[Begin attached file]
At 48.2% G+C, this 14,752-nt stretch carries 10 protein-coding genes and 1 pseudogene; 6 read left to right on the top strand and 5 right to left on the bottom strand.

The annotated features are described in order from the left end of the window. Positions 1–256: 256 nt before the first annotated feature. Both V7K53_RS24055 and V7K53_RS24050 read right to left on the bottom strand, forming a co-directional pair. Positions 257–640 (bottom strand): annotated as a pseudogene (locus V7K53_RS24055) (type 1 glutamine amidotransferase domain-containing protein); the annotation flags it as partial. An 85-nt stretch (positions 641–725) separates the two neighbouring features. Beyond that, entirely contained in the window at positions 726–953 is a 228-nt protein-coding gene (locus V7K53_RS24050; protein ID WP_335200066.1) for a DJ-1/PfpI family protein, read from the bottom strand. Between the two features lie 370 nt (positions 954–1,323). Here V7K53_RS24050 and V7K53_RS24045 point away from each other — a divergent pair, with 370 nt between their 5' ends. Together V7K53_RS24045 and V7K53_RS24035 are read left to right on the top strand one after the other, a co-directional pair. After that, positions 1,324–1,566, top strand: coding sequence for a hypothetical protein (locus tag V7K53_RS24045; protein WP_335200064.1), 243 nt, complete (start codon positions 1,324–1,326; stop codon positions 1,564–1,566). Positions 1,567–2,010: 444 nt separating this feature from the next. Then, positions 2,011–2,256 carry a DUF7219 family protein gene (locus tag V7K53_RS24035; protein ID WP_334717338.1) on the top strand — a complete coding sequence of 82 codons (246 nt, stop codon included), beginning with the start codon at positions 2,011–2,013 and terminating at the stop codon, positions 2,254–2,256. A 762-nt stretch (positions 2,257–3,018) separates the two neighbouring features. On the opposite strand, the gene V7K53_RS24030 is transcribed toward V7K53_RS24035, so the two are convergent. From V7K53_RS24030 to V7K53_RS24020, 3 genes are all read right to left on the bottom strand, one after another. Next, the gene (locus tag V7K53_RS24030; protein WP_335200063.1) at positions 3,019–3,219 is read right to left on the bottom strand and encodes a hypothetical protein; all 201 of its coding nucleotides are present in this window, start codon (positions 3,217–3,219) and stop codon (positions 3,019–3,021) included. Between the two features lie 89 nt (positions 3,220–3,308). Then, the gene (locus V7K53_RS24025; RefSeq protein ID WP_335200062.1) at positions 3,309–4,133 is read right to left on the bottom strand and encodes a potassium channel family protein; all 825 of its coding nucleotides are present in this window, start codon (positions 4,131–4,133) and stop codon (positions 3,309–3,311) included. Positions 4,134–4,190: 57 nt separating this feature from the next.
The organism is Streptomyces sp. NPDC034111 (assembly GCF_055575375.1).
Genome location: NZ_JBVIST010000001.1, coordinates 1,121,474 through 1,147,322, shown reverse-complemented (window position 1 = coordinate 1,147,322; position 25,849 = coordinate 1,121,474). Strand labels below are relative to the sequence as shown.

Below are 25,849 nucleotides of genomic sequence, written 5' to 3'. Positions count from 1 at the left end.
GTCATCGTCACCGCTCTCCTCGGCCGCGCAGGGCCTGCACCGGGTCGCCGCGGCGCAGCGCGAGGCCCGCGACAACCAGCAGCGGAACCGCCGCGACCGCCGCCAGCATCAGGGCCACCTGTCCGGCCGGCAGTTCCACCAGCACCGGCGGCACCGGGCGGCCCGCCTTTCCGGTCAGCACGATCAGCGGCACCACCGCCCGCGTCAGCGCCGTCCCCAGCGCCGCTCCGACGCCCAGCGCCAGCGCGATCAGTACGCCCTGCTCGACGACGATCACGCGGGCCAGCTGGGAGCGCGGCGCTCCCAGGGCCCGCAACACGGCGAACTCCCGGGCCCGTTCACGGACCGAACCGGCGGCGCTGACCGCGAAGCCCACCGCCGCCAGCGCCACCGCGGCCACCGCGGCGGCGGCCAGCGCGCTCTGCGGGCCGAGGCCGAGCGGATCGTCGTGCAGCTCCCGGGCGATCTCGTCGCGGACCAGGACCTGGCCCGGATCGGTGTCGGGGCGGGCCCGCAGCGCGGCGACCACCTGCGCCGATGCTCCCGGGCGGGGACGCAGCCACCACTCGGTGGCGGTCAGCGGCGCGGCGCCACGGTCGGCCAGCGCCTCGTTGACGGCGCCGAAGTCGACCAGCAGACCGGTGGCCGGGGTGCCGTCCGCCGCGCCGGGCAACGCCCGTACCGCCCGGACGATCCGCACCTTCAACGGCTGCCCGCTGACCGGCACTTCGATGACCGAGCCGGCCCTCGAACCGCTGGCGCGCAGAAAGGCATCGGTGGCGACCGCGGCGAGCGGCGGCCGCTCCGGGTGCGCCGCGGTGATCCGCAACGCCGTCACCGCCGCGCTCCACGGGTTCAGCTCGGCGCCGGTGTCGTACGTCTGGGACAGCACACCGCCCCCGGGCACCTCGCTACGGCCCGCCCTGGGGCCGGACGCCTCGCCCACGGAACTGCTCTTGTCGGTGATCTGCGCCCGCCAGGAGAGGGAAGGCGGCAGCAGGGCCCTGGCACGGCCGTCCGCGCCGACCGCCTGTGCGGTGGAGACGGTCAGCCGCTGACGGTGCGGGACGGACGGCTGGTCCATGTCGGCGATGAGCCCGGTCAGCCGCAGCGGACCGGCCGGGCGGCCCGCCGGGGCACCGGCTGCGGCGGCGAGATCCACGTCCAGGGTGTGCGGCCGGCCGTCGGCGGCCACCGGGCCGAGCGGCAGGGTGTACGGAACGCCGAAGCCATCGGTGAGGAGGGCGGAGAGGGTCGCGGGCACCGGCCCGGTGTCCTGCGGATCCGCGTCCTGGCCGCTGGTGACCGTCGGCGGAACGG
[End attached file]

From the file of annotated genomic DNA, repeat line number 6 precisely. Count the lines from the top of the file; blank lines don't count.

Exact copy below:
GTCATCGTCACCGCTCTCCTCGGCCGCGCAGGGCCTGCACCGGGTCGCCGCGGCGCAGCGCGAGGCCCGCGACAACCAGCAGCGGAACCGCCGCGACCGCCGCCAGCATCAGGGCCACCTGTCCGGCCGGCAGTTCCACCAGCACCGGCGGCACCGGGCGGCCCGCCTTTCCGGTCAGCACGATCAGCGGCACCACCGCCCGCGTCAGCGCCGTCCCCAGCGCCGCTCCGACGCCCAGCGCCAGCGCGATCAGTACGCCCTGCTCGACGACGATCACGCGGGCCAGCTGGGAGCGCGGCGCTCCCAGGGCCCGCAACACGGCGAACTCCCGGGCCCGTTCACGGACCGAACCGGCGGCGCTGACCGCGAAGCCCACCGCCGCCAGCGCCACCGCGGCCACCGCGGCGGCGGCCAGCGCGCTCTGCGGGCCGAGGCCGAGCGGATCGTCGTGCAGCTCCCGGGCGATCTCGTCGCGGACCAGGACCTGGCCCGGATCGGTGTCGGGGCGGGCCCGCAGCGCGGCGACCACCTGCGCCGATGCTCCCGGGCGGGGACGCAGCCACCACTCGGTGGCGGTCAGCGGCGCGGCGCCACGGTCGGCCAGCGCCTCGTTGACGGCGCCGAAGTCGACCAGCAGACCGGTGGCCGGGGTGCCGTCCGCCGCGCCGGGCAACGCCCGTACCGCCCGGACGATCCGCACCTTCAACGGCTGCCCGCTGACCGGCACTTCGATGACCGAGCCGGCCCTCGAACCGCTGGCGCGCAGAAAGGCATCGGTGGCGACCGCGGCGAGCGGCGGCCGCTCCGGGTGCGCCGCGGTGATCCGCAACGCCGTCACCGCCGCGCTCCACGGGTTCAGCTCGGCGCCGGTGTCGTACGTCTGGGACAGCACACCGCCCCCGGGCACCTCGCTACGGCCCGCCCTGGGGCCGGACGCCTCGCCCACGGAACTGCTCTTGTCGGTGATCTGCGCCCGCCAGGAGAGGGAAGGCGGCAGCAGGGCCCTGGCACGGCCGTCCGCGCCGACCGCCTGTGCGGTGGAGACGGTCAGCCGCTGACGGTGCGGGACGGACGGCTGGTCCATGTCGGCGATGAGCCCGGTCAGCCGCAGCGGACCGGCCGGGCGGCCCGCCGGGGCACCGGCTGCGGCGGCGAGATCCACGTCCAGGGTGTGCGGCCGGCCGTCGGCGGCCACCGGGCCGAGCGGCAGGGTGTACGGAACGCCGAAGCCATCGGTGAGGAGGGCGGAGAGGGTCGCGGGCACCGGCCCGGTGTCCTGCGGATCCGCGTCCTGGCCGCTGGTGACCGTCGGCGGAACGG